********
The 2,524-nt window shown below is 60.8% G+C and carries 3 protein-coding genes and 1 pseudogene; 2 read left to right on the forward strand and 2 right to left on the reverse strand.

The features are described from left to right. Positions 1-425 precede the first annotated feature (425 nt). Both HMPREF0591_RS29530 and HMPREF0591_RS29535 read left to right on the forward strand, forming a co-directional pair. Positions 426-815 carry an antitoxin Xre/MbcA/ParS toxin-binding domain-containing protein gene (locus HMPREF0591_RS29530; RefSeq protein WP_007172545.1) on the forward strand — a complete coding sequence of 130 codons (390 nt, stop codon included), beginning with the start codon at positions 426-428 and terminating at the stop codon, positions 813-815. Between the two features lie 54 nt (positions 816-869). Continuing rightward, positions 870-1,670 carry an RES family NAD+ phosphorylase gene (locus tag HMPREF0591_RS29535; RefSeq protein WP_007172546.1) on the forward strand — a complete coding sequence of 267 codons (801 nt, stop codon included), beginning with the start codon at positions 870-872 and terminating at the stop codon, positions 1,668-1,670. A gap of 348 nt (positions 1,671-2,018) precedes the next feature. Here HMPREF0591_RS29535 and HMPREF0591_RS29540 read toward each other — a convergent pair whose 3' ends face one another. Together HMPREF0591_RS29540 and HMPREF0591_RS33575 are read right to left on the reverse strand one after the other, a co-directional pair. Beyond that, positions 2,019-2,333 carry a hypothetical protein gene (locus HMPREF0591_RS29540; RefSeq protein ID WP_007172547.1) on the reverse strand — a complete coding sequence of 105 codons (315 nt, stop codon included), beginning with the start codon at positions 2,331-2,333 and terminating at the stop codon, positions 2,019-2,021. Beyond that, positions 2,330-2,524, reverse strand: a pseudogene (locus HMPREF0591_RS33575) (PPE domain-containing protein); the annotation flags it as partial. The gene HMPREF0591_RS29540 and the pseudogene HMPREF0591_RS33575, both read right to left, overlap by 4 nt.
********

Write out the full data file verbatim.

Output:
The 2,524-nt window shown below is 60.8% G+C and carries 3 protein-coding genes and 1 pseudogene; 2 read left to right on the forward strand and 2 right to left on the reverse strand.

The features are described from left to right. Positions 1-425 precede the first annotated feature (425 nt). Both HMPREF0591_RS29530 and HMPREF0591_RS29535 read left to right on the forward strand, forming a co-directional pair. Positions 426-815 carry an antitoxin Xre/MbcA/ParS toxin-binding domain-containing protein gene (locus HMPREF0591_RS29530; RefSeq protein WP_007172545.1) on the forward strand — a complete coding sequence of 130 codons (390 nt, stop codon included), beginning with the start codon at positions 426-428 and terminating at the stop codon, positions 813-815. Between the two features lie 54 nt (positions 816-869). Continuing rightward, positions 870-1,670 carry an RES family NAD+ phosphorylase gene (locus tag HMPREF0591_RS29535; RefSeq protein WP_007172546.1) on the forward strand — a complete coding sequence of 267 codons (801 nt, stop codon included), beginning with the start codon at positions 870-872 and terminating at the stop codon, positions 1,668-1,670. A gap of 348 nt (positions 1,671-2,018) precedes the next feature. Here HMPREF0591_RS29535 and HMPREF0591_RS29540 read toward each other — a convergent pair whose 3' ends face one another. Together HMPREF0591_RS29540 and HMPREF0591_RS33575 are read right to left on the reverse strand one after the other, a co-directional pair. Beyond that, positions 2,019-2,333 carry a hypothetical protein gene (locus HMPREF0591_RS29540; RefSeq protein ID WP_007172547.1) on the reverse strand — a complete coding sequence of 105 codons (315 nt, stop codon included), beginning with the start codon at positions 2,331-2,333 and terminating at the stop codon, positions 2,019-2,021. Beyond that, positions 2,330-2,524, reverse strand: a pseudogene (locus HMPREF0591_RS33575) (PPE domain-containing protein); the annotation flags it as partial. The gene HMPREF0591_RS29540 and the pseudogene HMPREF0591_RS33575, both read right to left, overlap by 4 nt.